Iran, Part 1: Entering the (not so) Evil Empire

Iran border to Mashhad

Iran. To go or not to go. That was the question up until Dushanbe in Tajikistan when we had to decide which visas to apply for. Our parents and those close to us warned against all the dangers. Both the French and the British foreign offices recommended against all but essential travel. Why on earth would we want to go to such a country? It was simple really: we heard it was awesome.

There is nothing quite like the excitement and trepidation of crossing a border into a new land. It is not the same when you fly in somewhere because you expect the change to be big between capital cities. When it is an overland crossing though it is hard to fathom that the people, culture, moustaches, fashion, camping feasibility, and everything else can be different when one is only going a kilometre up the track. In almost every case so far this has been the case and crossing into Iran was perhaps the biggest change we have experienced. It was like leaving a primary school and entering University. Almost immediately it was clear that the level of education and sophistication amongst the general populace was far above that of Turkmenistan, and everything else as a result improved. The security guards were polite and helpful; there were public posters advocating safe sex (in Iran??); people were orderly and respectful; and yes, the roads were immaculate.

Recommended to us by a customs officer, Robat Sharaf is the biggest (or is it the oldest) brick building in Iran.

Recommended to us by a customs officer, Robat Sharaf is the biggest (or is it the oldest?) brick building in Iran.

 

We saw the light at the end of the tunnel

We saw the light at the end of the tunnel

 

As we rolled into our first Iranian town, ominously named Gonbadli, we heard our names being shouted from across the road. It was Ali, the truck driver who we had met on the Uzbek-Turkmen border and he insisted on buying us dinner. Matthieu, naturally suspicious due to his Foreign Legion training, smelt espionage but it was to turn out to be the start of a genuine friendship. Ali left us with clear instructions of how to get to his house on the Caspian coast 600km away, an offer we would see through in due course. The kebab shop where we ate offered us their sofa to sleep on but after the owner joked that we could keep the 12 year old salad-hand for company we decided that a night between two trucks was a safer option. That and the fact we did not want to attract the dogs the next day with what would inevitably be our Eau de Döner.

Gonbadli.jpg

 

Night between two lorries.jpg

 

Sir, how about a 12 year-old  boy for dessert?

Sir, how about a 12 year-old boy for dessert?

 

The road to Mashhad, the second largest city in Iran, was beautiful, winding and with camping heaven, sorry, camping-jannah, aplenty. The kindness continued when we arrived downtown and had lunch in a great little restaurant who refused to take any of our money. “There’s no such thing as a free kebab” clearly did not apply in Iran…for now. We had arranged to stay with a host from warmshowers.org, a great site for finding free accommodation with like-minded bike people. Mohammed was a wonderful host and made excellent company for a couple of days, giving us insights into environmentalism, vegetarianism and other topics best not discussed here.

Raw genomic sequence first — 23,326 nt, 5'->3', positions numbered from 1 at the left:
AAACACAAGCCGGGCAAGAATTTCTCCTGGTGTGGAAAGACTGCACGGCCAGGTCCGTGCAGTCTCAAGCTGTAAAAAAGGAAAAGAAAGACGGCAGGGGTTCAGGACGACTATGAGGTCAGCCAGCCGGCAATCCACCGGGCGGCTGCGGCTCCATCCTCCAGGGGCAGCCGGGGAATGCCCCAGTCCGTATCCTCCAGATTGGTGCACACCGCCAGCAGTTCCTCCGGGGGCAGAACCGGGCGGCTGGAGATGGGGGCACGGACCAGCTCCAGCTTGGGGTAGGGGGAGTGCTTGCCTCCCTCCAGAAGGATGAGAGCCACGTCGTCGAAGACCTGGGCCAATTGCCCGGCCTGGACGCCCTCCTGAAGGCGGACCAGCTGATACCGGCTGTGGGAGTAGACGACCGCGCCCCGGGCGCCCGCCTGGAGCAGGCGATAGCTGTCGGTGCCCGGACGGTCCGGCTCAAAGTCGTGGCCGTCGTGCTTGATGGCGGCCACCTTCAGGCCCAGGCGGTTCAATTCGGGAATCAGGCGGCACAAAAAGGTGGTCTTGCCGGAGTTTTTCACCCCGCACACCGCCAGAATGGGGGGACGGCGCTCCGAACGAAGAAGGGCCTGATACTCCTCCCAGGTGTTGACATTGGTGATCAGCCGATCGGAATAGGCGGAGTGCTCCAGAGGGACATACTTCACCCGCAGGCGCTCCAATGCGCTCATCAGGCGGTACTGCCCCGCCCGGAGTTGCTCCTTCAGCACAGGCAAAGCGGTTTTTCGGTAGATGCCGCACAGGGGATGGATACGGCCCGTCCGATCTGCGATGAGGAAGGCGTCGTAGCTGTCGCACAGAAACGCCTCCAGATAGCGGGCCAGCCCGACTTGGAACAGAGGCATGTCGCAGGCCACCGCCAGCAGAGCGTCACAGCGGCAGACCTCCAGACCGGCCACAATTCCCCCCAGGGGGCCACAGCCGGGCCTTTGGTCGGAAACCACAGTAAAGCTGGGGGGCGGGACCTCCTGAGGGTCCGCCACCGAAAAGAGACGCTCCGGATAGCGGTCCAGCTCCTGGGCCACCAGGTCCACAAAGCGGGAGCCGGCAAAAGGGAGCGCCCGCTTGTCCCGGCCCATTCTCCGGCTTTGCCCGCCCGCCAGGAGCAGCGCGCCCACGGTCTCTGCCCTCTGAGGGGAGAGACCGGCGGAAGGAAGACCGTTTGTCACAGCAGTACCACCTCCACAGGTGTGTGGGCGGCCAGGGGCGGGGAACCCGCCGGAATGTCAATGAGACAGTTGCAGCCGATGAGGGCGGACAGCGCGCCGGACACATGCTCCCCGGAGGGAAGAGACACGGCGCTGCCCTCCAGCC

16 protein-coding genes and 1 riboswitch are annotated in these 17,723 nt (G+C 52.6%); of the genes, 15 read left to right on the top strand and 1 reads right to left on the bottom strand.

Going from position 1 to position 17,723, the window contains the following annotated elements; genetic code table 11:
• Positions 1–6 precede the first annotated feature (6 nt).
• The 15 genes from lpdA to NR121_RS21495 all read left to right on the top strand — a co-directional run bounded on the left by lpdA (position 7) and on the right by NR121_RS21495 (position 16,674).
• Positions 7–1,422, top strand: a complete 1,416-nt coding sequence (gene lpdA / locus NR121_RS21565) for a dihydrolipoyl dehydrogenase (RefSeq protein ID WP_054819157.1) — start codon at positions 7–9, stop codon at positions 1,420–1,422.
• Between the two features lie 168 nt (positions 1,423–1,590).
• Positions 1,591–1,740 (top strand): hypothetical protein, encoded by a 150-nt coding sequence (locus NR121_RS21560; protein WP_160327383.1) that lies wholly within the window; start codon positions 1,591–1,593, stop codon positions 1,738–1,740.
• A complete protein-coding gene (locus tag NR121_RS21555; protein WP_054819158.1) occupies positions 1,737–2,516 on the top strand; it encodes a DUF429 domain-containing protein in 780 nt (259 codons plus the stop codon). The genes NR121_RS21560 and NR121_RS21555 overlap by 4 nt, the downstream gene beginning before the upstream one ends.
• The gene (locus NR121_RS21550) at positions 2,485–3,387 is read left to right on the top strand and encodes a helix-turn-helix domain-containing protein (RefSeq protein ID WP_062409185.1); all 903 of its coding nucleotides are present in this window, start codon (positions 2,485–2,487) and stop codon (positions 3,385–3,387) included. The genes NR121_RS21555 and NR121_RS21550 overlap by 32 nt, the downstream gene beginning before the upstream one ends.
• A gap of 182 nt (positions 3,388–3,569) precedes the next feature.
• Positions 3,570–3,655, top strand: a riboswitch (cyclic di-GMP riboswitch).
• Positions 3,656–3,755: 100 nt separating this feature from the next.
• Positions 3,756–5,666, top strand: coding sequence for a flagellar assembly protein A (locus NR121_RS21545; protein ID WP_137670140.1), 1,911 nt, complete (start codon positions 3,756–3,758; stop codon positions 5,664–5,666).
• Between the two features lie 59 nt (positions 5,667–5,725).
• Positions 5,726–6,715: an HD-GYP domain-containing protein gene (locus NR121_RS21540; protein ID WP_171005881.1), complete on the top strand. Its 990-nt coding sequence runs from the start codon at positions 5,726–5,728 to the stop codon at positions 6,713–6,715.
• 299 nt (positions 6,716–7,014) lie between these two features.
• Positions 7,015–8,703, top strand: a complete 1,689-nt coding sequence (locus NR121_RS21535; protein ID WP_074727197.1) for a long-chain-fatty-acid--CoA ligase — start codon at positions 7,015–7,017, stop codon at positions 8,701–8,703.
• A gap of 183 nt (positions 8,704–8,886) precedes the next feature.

Camping Iran.jpg

 

Why put the roof on the tent when it makes for a perfect blanket?

Why put the roof on the tent when it makes for a perfect blanket?

 

Mo and friend at the vegetarian restaurant. Probably the best food we had in Iran (i.e. the only time we did not have kebab)

Mo and friend at the vegetarian restaurant. Probably the best food we had in Iran (i.e. the only time we did not have kebab)

The highlight of our stay was without doubt the visit to the Emam Reza Shrine. Not for first time during the expedition we arrived in a place without finding out anything about it (we like surprises; we are not lazy illiterates) so it was pleasing to discover that we had chanced upon a city with the largest Mosque complex, by area, in the world. Having not spent a lot of time in ‘serious’ Muslim countries, as well as being white, with an atheist/Christian upbringing, walking into this immense place of worship at evening prayer time, as 50,000 pilgrims were collectively chanting, was an unforgettable experience. We won’t lie, it was quite uncomfortable being there, not from how anyone treated us – everyone was quite indifferent to our presence – but simply because we did not feel we had any right to be there. We were most surprised and humbled by the hour we spent there, and it was not going to be the last time we were to have our preconceptions turned on their head in this country.

Emam Reza shrine.jpg

 

Gathering of the Iranian All Blacks Fan Club

Gathering of the Iranian All Blacks Fan Club

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